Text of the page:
The Supreme Court has dismissed a suit filed by Amoako Tuffuor and other seeking an early declaration of special voting results.
President of the five-member panel hearing the case, Justice William Atuguba said a declaration of the results of special voting could prejudice the results of the general elections
Other members of the panel are Mr Justice Jones Dotse, Mr Justice Anin Yeboah, Mr Justice Paul Baffoe-Bonnie and Mr Justice A.A. Benin.
The vote is cast by some essential service categories including security forces and journalists. It is to allow the selected professionals who play a key role on election day to exercise their enfranchise.
The votes are cast on December 1 but the ballot boxes are sealed and only counted on election day, December 7.
But a retired lecturer Dr Kwame Amoako Tuffour who is an elder of the main opposition, an alternative dispute resolution (ADR) practitioner Benjamin Arthur, and a pensioner Adreba Abrefa Damoa challenged the legality of this arrangement.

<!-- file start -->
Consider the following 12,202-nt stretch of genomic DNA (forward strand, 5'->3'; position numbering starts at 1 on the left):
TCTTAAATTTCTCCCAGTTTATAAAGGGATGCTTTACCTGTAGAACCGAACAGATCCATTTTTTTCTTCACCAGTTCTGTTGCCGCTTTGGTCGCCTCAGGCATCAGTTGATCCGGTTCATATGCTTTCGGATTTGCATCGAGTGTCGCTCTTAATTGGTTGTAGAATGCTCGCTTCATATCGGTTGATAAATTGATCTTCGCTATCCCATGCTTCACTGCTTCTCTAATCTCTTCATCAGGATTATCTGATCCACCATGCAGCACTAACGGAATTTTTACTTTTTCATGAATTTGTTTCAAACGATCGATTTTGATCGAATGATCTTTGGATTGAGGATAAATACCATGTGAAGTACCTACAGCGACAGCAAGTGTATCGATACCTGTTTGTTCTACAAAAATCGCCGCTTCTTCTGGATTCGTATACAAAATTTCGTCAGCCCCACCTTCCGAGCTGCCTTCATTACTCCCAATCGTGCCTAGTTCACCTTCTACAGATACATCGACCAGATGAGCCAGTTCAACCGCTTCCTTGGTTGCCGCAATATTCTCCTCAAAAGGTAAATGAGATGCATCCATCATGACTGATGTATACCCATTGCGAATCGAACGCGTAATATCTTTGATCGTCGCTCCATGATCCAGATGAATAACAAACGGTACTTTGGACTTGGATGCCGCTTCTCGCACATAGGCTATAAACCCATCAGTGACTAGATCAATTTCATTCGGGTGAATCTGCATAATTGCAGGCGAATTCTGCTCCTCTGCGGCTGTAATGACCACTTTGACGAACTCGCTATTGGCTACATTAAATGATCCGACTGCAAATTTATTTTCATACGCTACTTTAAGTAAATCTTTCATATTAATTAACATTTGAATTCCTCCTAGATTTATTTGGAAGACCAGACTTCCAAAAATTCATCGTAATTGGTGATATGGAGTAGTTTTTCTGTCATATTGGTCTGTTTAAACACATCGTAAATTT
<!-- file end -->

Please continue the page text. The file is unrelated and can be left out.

They wanted the court to order the counting of the ballot in accordance with Article 49 of the 1992 constitution which states that;
“Immediately after the close of the poll, the presiding officer shall, in the presence of such of the candidates or their representatives and their polling agents as are present, proceed to count, at that polling station, the ballot papers of that station and record the votes cast in favour of each candidate or question.”.
They argued that if special voting can be categorised as a public election then the results need to be counted there and then.
The plaintiffs prayed that the court strikes down Public Elections Regulation 23 (11) of CI94 which is a regulation that lays out the processes for special voting.
The three argue that the regulation goes against Article 49 of the 1992 constitution and and Section 13 of the Representation of the People Law, 1992, PNDCL 284.